Last year, AT&T was ordered to stop infringing on T-Mobile’s trademark magenta color with the logo of its AIO Wireless prepaid brand. Now another company has found itself in some legal crosshairs over the magenta color.
Oxy, a UK-based company that is currently selling a smartwatch on Indiegogo, has revealed that it recently received a “notice of threatened opposition” to the trademark for its logo that it filed on August 19. You can see the logo above. The notice, which was delivered on November 3, came from Deutsche Telekom, parent company of T-Mobile. And while Oxy can’t divulge any of the details of the notice due to a confidentiality clause, you can probably figure out the reason for DT’s opposition to the Oxy logo.
Oxy founder Raffaele Garofalo has put up a blog post explaining the steps that his company took after receiving DT’s notice. The company learned that DT has targeted companies over the color magenta multiple times in the past, and after speaking with their advisors, they determined that they could either try to work with DT and pay to use the old logo or simply come up with a new one. Since Oxy is hard at work on a smartwatch and they didn’t know how often DT actually lets other companies pay to use magenta-ish logos, Oxy decided to simply create a logo using Black Kohl, Yellow, and White colors.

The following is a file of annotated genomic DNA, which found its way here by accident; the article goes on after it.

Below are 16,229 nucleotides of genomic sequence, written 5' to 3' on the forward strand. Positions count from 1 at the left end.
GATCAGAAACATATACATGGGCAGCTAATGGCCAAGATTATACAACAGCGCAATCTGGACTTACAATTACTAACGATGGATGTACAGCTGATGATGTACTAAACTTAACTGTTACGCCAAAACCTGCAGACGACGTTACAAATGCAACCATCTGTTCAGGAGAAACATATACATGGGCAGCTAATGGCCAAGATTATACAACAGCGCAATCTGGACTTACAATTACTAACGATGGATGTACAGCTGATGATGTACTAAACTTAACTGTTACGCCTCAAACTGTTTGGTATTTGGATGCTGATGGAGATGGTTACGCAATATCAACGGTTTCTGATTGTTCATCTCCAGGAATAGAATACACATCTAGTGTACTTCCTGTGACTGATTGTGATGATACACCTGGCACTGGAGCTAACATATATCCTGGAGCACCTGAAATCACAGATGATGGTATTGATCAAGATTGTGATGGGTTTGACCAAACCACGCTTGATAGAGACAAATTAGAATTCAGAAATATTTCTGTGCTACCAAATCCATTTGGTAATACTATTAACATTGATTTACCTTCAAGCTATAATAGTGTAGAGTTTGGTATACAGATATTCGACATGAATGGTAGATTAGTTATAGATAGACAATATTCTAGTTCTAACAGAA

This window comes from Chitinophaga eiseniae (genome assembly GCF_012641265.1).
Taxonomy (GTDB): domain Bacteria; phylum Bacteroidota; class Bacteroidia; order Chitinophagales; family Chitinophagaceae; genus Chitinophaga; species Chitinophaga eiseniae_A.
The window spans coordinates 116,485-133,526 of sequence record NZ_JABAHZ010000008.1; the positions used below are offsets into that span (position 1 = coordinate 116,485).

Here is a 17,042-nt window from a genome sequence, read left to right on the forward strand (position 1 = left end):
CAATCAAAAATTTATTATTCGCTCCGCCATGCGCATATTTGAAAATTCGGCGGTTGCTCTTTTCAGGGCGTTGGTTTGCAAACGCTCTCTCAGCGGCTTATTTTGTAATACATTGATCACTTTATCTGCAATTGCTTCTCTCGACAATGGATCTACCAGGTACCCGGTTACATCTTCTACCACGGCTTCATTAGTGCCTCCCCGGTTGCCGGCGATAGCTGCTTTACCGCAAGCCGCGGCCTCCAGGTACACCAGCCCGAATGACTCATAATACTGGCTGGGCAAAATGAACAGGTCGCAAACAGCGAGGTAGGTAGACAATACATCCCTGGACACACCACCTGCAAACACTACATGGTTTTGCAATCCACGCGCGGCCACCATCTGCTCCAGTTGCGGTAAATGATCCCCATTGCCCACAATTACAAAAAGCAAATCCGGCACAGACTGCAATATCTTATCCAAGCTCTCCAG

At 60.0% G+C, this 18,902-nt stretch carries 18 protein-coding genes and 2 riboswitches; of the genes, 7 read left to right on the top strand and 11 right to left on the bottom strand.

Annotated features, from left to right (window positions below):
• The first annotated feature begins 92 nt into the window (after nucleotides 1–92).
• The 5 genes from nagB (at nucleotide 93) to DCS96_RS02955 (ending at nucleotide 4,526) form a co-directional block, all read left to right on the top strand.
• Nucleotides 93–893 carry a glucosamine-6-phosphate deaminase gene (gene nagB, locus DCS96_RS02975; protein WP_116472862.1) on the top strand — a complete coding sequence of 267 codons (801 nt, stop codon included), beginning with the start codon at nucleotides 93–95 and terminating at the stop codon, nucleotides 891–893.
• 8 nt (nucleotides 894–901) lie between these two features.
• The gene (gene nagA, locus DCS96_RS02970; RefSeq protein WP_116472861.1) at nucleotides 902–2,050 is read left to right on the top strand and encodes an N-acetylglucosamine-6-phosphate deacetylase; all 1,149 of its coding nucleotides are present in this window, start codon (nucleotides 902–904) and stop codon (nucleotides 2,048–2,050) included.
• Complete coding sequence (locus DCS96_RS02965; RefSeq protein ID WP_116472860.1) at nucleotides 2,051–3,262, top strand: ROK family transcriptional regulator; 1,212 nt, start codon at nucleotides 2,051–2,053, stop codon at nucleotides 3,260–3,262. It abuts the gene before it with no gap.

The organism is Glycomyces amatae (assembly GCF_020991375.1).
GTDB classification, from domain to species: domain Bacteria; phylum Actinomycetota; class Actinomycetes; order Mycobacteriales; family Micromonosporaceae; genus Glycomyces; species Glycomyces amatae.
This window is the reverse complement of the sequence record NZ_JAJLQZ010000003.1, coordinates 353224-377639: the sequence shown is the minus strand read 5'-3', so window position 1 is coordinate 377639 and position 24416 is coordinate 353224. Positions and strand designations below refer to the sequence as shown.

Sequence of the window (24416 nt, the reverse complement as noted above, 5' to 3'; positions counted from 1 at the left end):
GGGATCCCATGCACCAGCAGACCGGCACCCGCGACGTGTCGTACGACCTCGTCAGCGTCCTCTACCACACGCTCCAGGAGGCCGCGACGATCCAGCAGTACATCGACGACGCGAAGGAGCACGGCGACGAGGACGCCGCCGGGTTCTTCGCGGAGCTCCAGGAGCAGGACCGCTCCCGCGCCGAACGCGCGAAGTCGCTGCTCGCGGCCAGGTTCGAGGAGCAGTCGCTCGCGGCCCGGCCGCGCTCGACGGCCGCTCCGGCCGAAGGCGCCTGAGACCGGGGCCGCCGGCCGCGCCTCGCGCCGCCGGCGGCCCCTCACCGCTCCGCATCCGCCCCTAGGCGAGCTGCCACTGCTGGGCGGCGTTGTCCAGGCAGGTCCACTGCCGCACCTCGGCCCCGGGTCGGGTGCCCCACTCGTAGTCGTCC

I mentioned before that DT has gone after a few other companies for using magenta logos, but most of those were involved in wireless or networking, like DT and T-Mobile. Oxy is a smartwatch company, which makes DT’s action seem a bit strange. Maybe DT thought that some folks might think that Oxy smartwatches are sponsored by or related to T-Mobile in some way? Maybe DT is just aggressive when it comes to the color magenta and hues that look similar to its own Magenta? Maybe a bit of both? Whatever the case, it seems like it’d be wise for any company involved with technology in any way to avoid using magenta in their logo.